Keep Your Food SafeSep 9th, 2011 | By Staff | Category: Editorials
By Diann Douglas
Each year, there is an estimated 76 million cases of foodborne illness in the United States, with approximately 325,000 people being hospitalized. These statistics are the reason USDA and the Partnership for Food Safety Education designate September as National Food Safety Education Month.
As an educator, I can tell you, it is hard to get people concerned about food safety. Since you can’t see or taste bacteria that cause food borne illness, it’s not considerate a possibility — out of sight, out of mind. Often, people mistake food illness for a 24 hour stomach virus or the flu. It is only the large outbreaks making headlines that might arouse some concern. The truth is; you are more at risk in your own home due to common practices that may put you and your family in jeopardy.
During National Food Safety Month, follow the four steps of food preparation to prevent foodborne illness in your home. First step is to clean everything! Cleanliness is a major factor in preventing foodborne illness. Anything that touches food should be clean. Wash your hands, often; before you prepare food and after you contact raw meat, poultry, seafood and eggs. If you answer the phone, help your child with homework or pet the dog, wash your hands before you resume cooking. Make sure countertops, utensils, and all food preparation surfaces are frequently cleaned.
Second practice you need to implement is to keep foods separate. The concern here is cross-contamination. Harmful bacteria from raw meats poultry and fish can be left on cutting boards and utensils then transferred to other foods. For example, you cut up raw poultry and then slice vegetables for a salad without washing the cutting board. You have contaminated the salad with bacteria that can cause illness.
Third practice; use a food thermometer when cooking. You can’t tell food is cooked safely by a visual check. A food thermometer allows you to determine the internal temperature of a food which will determine if the food is completely cooked. Harmful bacteria; like Salmonella or E coli are destroyed at certain temperatures and there are different recommended temperature for different food. USDA recommends steaks and roasts and fish be cooked to an internal temperature of 145°F, pork and ground beef and egg dishes to 160°F, chicken breast to 170°F and whole poultry to 180°F.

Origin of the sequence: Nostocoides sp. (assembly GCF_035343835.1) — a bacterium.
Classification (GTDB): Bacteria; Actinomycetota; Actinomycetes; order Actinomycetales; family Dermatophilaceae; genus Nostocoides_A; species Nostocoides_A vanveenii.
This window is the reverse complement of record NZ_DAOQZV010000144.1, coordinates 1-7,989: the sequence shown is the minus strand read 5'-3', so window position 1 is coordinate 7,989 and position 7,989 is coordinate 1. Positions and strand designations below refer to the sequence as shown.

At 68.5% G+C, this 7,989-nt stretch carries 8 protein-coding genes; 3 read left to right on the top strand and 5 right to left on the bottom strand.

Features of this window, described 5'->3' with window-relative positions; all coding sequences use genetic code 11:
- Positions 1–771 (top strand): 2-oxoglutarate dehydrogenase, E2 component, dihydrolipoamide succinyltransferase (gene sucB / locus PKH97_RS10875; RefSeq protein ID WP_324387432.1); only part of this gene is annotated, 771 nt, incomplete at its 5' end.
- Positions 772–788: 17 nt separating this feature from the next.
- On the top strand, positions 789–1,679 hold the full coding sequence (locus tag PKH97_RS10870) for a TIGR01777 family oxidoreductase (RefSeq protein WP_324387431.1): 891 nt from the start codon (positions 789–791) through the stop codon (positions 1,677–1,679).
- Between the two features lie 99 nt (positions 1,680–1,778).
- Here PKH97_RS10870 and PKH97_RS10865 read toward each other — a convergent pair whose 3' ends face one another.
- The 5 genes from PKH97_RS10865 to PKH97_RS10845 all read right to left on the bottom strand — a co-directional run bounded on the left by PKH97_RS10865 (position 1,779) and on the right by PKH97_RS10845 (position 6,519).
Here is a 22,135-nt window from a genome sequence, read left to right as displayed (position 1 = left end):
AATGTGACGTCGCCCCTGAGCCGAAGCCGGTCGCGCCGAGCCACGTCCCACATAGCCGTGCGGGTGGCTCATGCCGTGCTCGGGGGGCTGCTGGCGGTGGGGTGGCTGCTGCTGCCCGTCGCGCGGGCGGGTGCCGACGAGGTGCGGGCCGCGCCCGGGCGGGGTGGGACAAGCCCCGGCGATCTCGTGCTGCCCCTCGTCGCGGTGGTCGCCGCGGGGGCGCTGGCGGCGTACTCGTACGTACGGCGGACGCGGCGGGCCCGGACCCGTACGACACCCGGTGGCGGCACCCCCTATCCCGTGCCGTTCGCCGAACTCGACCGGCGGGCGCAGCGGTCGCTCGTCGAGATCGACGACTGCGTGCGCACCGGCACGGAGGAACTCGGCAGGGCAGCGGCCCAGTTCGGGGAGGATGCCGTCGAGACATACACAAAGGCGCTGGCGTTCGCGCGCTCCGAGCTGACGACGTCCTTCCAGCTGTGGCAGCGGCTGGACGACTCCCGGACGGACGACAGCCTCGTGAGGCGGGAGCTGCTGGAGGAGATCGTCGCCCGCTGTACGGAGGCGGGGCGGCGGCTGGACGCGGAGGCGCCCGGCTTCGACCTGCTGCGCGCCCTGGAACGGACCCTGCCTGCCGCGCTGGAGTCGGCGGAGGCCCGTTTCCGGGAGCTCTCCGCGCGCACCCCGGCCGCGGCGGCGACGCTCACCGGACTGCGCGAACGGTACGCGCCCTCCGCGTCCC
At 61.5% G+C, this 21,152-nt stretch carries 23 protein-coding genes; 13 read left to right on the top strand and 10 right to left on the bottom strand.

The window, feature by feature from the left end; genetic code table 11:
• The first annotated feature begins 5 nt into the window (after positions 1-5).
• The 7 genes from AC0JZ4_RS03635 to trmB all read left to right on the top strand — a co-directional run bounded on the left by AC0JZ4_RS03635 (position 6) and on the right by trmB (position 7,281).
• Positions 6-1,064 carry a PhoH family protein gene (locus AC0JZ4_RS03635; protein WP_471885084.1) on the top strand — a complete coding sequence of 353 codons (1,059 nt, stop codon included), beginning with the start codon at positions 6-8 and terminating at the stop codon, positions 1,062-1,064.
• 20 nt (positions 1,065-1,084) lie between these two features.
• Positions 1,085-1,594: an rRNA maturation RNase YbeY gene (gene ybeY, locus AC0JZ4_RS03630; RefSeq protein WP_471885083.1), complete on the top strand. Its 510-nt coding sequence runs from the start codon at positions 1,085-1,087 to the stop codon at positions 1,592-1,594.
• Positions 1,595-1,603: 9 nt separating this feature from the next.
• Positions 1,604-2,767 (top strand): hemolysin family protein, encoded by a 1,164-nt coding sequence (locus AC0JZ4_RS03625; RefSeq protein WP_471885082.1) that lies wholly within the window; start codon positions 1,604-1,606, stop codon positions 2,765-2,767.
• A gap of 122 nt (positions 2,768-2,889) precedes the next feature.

Fourth practice you need to implement is to properly chill leftovers within two hours of cooking. Leaving food on the counter until it reaches room temperature is not a recommended practice. Most people are under the false impression that food needs to be at room temperature before it is put into the refrigerator, but that is not the case. The Danger Zone — temperatures between 40° and 140° F, is unsafe because harmful bacteria growth is rapid. Consider 40° is just above refrigerator temperatures and 140° is fairly warm to the touch, you have a broad range for bacteria to multiple. So, when you leave food to cool on the countertop, it is in this temperature range for a long time!
For large quantities of food like soup or a casserole, place leftovers in several smaller containers and place in different areas of the refrigerator to promote rapid cooling. Placing a large container of hot food or stacking several smaller containers on top of each other in the refrigerator will slow the cooling process. This also keeps food in the danger zone for an extended period of time, increasing the growth of bacteria.
Following the four recommendations offered by the National Food Safety Education Partnership will help you keep your food safe to eat and drastically reduce your family’s risk of foodborne illnesses.For more information on food safety, go to www.foodsafety.gov for charts on storing different foods. If you have questions, call us at the Madison County Extension Service.
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